WHEN THE SOVIET UNION FELL in 1990 and the Slovakian half of former Soviet satellite Czechoslovakia wanted to secede, they agreed to go peacefully. Both halves flourished, and peaceful relations maintained. This was a god thing all round.
A swift perusal of history (and of the Balkan conflict that erupted at the same time further south) will demonstrate how unusual this is. A check of today's headlines from Georgia and South Ossetia, and the pictures of death and destruction that are the result of this conflict, will reinforce the point.
Arguing with guns, tanks and planes over the sovereignty of small patches of ground leaves nobody the winner, and everybody involved either a loser, or dead. Nobody won in the wars that were fought over the likes of Alsace-Lorraine, Port Douglas and the Amur River. Whatever gains that were hoped for by either side were wiped out the in the resulting death and destruction, and by the materiel and manpower expended in the conflict. That lesson should be learned by the two nuclear powers of India and Pakistan in their decades-long sabre rattling over Kashmir -- any conflict over which will leave both belligerents many times poorer than anything they can possibly gain from sovereignty of Kashmir.
The latest lesson in that vein is now being given in Georgia. Nobody will gain from it anything that was worth the expense, or the carnage.
THE SOVEREIGNTY ARGUMENT BETWEEN Georgia and the Ossetians has been bubbling for decades, but it too erupted in 1990 with the collapse of communism and the end of Soviet rule. While the Czech Republic and Slovakia agreed to break up and achieve prosperity peacefully, the two sides of the Georgian-Ossetian conflict continued to spar, seeking some deluded form of prosperity from sovereignty of this province.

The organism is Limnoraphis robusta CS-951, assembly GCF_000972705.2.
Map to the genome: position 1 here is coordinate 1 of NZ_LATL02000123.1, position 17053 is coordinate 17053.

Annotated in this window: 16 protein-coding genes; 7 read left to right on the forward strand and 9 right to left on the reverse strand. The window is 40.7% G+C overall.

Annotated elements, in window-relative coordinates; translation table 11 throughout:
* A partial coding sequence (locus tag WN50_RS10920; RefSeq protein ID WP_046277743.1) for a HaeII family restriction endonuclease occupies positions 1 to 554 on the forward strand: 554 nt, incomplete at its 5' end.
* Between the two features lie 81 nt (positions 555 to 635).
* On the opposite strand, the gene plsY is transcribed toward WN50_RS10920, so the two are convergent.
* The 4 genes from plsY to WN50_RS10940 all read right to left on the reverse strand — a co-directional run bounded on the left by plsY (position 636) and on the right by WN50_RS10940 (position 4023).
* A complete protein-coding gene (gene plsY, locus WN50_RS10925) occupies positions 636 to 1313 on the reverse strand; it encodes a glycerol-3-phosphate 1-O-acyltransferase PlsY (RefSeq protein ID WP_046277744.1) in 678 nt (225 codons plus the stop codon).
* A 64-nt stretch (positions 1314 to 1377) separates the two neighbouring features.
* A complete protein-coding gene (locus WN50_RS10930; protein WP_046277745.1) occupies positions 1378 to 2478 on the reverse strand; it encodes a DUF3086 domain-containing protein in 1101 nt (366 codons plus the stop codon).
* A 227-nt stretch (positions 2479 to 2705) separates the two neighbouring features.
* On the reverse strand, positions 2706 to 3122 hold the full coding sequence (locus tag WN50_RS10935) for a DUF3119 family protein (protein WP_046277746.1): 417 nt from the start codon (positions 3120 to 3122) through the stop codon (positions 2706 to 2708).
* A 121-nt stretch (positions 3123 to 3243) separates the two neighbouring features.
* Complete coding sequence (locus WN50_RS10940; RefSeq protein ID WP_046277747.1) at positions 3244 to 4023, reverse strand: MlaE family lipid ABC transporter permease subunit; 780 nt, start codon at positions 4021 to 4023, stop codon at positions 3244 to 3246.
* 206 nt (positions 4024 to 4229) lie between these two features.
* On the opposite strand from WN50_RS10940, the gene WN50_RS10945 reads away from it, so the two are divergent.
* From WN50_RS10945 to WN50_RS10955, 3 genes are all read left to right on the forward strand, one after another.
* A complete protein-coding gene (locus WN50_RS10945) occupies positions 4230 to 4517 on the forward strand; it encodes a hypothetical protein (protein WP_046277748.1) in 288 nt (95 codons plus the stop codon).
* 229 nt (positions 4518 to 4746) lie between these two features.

Once again, the result is death and destruction and waste. The lesson of the likes of Czechoslovakia's 'Velvet Divorce' is obviously too clear for the belligerents in these various brushfire conflicts to take. Instead of pouring money and manpower into military materiel to assert some conflicted sovereignty, all sides have more to gain from applying that energy more productively.
D'you think that lesson will ever be learned?
UPDATE: If you want to understand why the Caucasus is riven with inter-tribal conflicts that go back for centuries, have a look at the patchwork quilt that is the ethnic makeup of the area. Like the Balkans, another patchwork of generational hatreds, it is beset by tribalism (which as Ayn Rand points out "is the best name to give to all the group manifestations of the anti-conceptual mentality") and like all of the sadder parts of the world benighted by such 'balkanisation' is, as Rand says, "a long history of caste systems, of national and local (provincial) chauvinism, of rule by brute force and endless, bloody wars ... [of] nations, which are perennially bent upon exterminating one another over minuscule differences of tradition or language."